You have worked hard for the life you enjoy and the assets you possess. Estate planning gives you control over what happens to that property when you die and protects you at your most legally vulnerable.
It is easy for people to put off the creation of an estate plan, especially because they may not recognize the noteworthy risks of dying without a will and other estate documents in New York. What could potentially happen if you die without an estate plan in New York?
The state could claim your personal property
Those who die without a last will, trust or other estate planning documents will be subject to New York intestate succession laws. These laws describe how the state should distribute your property when you die without leaving instructions for your assets.
Your spouse and your children will have strong inheritance rights. Other family members, ranging from your siblings to your grandparents could also inherit your property when you die. However, if you don’t have any legal or biological family, your assets could become the property of New York state.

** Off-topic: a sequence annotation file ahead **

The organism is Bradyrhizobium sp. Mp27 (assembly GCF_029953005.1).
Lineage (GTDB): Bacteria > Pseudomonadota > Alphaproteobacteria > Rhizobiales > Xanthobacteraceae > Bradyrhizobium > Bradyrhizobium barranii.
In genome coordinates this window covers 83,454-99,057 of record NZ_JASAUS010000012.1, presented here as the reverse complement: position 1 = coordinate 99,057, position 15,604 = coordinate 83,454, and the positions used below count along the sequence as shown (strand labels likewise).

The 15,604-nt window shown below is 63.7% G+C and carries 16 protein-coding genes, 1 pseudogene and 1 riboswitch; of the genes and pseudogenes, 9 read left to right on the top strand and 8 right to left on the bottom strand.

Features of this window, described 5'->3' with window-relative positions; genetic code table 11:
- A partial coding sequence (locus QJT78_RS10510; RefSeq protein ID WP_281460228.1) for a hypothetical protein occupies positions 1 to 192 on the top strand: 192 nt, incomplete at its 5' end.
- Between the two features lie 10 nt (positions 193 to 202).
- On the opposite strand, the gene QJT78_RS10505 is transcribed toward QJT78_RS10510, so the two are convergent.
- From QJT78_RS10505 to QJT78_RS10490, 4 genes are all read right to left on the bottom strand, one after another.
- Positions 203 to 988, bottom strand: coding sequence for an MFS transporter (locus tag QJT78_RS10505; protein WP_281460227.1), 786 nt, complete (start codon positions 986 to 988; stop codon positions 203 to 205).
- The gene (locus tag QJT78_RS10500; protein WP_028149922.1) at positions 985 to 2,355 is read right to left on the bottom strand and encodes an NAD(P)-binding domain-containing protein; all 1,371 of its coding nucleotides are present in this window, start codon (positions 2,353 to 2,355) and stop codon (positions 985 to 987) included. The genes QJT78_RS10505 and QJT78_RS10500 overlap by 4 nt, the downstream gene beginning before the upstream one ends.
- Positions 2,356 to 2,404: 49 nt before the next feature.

Your legacy could disappear due to creditor claims
You don’t have any way of knowing when you will die or your financial circumstances at that time. If you have debt when you die, your creditors can potentially bring claims against your personal assets.
Without careful planning, your home and other property could wind up liquidated to repay your Medicaid benefits or your credit card balances. Debt repayment takes priority over the distribution of your property to your family members after your death.
You could have set yourself up for improper medical care or financial hardship
Estate planning isn’t just about what happens to your property when you die. It is also about what happens to you if you experience some kind of extreme medical event that leaves you incapacitated.
Without an estate plan, there may not be anyone with access to your medical records or the authority to make medical choices on your behalf. Your loved ones may not know your medical wishes either. You can create documents that protect you in a medical emergency, such as an advance directive or powers of attorney. Otherwise, the people who love you may not know what care to obtain for you or have the authority to manage your financial matters.
Creating an estate plan protects you after an emergency and also the people that you love if you die.